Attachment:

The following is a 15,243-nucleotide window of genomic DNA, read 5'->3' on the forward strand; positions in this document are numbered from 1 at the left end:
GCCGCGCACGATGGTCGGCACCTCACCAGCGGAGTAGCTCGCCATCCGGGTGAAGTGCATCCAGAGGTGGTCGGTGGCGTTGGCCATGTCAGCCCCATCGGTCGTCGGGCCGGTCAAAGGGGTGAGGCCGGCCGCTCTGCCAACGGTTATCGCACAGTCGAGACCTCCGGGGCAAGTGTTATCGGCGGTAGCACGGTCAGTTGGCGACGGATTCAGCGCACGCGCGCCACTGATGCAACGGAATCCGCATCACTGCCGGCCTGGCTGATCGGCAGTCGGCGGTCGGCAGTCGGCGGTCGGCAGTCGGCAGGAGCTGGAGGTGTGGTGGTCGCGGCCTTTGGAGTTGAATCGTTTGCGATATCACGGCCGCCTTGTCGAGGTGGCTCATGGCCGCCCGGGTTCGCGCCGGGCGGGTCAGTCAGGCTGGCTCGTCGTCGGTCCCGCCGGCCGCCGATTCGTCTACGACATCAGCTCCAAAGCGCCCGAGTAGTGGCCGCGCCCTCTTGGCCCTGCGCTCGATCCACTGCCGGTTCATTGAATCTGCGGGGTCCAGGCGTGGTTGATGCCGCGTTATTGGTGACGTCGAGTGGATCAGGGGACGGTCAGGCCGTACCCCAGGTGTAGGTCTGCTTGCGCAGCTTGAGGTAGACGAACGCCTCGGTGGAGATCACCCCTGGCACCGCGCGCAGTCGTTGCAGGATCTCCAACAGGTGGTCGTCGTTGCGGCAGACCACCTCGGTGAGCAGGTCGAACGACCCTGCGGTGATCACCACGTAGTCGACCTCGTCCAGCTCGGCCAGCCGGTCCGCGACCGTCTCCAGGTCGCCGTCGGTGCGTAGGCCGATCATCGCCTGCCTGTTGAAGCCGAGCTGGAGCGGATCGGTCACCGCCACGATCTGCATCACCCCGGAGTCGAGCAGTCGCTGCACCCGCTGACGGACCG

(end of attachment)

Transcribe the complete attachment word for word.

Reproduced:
The following is a 15,243-nucleotide window of genomic DNA, read 5'->3' on the forward strand; positions in this document are numbered from 1 at the left end:
GCCGCGCACGATGGTCGGCACCTCACCAGCGGAGTAGCTCGCCATCCGGGTGAAGTGCATCCAGAGGTGGTCGGTGGCGTTGGCCATGTCAGCCCCATCGGTCGTCGGGCCGGTCAAAGGGGTGAGGCCGGCCGCTCTGCCAACGGTTATCGCACAGTCGAGACCTCCGGGGCAAGTGTTATCGGCGGTAGCACGGTCAGTTGGCGACGGATTCAGCGCACGCGCGCCACTGATGCAACGGAATCCGCATCACTGCCGGCCTGGCTGATCGGCAGTCGGCGGTCGGCAGTCGGCGGTCGGCAGTCGGCAGGAGCTGGAGGTGTGGTGGTCGCGGCCTTTGGAGTTGAATCGTTTGCGATATCACGGCCGCCTTGTCGAGGTGGCTCATGGCCGCCCGGGTTCGCGCCGGGCGGGTCAGTCAGGCTGGCTCGTCGTCGGTCCCGCCGGCCGCCGATTCGTCTACGACATCAGCTCCAAAGCGCCCGAGTAGTGGCCGCGCCCTCTTGGCCCTGCGCTCGATCCACTGCCGGTTCATTGAATCTGCGGGGTCCAGGCGTGGTTGATGCCGCGTTATTGGTGACGTCGAGTGGATCAGGGGACGGTCAGGCCGTACCCCAGGTGTAGGTCTGCTTGCGCAGCTTGAGGTAGACGAACGCCTCGGTGGAGATCACCCCTGGCACCGCGCGCAGTCGTTGCAGGATCTCCAACAGGTGGTCGTCGTTGCGGCAGACCACCTCGGTGAGCAGGTCGAACGACCCTGCGGTGATCACCACGTAGTCGACCTCGTCCAGCTCGGCCAGCCGGTCCGCGACCGTCTCCAGGTCGCCGTCGGTGCGTAGGCCGATCATCGCCTGCCTGTTGAAGCCGAGCTGGAGCGGATCGGTCACCGCCACGATCTGCATCACCCCGGAGTCGAGCAGTCGCTGCACCCGCTGACGGACCG